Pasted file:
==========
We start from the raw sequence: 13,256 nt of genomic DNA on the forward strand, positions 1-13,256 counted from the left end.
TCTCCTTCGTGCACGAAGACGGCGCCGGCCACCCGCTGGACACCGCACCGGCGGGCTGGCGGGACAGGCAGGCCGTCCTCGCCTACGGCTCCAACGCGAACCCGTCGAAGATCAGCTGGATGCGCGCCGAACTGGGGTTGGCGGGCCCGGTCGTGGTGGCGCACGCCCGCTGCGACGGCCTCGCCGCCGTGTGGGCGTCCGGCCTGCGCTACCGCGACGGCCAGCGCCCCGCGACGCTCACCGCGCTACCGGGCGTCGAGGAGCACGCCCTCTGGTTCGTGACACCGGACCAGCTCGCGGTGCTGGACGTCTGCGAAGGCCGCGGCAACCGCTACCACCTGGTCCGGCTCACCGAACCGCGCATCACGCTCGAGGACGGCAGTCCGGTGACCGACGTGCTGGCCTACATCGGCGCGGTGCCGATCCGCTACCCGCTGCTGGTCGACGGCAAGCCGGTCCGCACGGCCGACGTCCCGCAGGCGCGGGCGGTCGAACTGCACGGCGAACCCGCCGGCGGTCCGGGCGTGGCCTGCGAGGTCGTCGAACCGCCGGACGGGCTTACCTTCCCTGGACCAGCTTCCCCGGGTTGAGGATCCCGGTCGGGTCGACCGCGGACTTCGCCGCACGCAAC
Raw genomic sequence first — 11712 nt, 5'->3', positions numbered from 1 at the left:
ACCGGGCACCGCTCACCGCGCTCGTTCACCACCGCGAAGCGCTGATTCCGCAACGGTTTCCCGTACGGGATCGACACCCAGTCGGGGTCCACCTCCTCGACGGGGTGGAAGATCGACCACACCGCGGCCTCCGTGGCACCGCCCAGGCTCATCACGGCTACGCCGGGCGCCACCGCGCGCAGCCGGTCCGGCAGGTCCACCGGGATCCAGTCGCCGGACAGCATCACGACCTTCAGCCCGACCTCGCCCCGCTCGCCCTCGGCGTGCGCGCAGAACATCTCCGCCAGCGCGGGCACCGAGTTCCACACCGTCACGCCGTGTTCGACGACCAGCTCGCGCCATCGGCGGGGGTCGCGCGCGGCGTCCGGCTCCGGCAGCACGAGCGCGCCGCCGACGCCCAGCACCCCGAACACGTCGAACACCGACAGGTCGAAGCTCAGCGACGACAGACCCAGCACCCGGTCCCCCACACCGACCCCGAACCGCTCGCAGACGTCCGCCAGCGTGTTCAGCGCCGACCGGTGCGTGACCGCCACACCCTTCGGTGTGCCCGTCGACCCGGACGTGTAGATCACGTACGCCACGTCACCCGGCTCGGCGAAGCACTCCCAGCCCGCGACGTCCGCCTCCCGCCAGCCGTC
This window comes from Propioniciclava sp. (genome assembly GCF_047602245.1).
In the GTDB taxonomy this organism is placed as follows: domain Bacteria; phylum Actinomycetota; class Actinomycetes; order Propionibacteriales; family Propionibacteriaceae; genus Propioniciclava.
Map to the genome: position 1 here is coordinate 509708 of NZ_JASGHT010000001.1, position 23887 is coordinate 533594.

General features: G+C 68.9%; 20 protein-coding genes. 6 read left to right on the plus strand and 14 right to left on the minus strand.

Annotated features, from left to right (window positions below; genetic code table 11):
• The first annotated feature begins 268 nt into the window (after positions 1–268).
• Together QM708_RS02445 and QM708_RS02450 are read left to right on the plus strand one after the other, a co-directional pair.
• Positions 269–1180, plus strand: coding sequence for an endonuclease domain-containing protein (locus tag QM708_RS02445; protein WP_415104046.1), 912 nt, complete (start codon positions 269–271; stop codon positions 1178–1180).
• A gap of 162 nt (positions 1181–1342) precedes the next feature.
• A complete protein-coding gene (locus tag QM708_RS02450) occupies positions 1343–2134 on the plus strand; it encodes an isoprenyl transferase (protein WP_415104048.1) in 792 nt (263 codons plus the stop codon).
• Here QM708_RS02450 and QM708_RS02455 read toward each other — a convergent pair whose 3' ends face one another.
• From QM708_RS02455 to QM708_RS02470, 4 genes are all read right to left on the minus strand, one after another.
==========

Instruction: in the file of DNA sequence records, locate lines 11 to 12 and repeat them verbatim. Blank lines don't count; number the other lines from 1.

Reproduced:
• Together QM708_RS02445 and QM708_RS02450 are read left to right on the plus strand one after the other, a co-directional pair.
• Positions 269–1180, plus strand: coding sequence for an endonuclease domain-containing protein (locus tag QM708_RS02445; protein WP_415104046.1), 912 nt, complete (start codon positions 269–271; stop codon positions 1178–1180).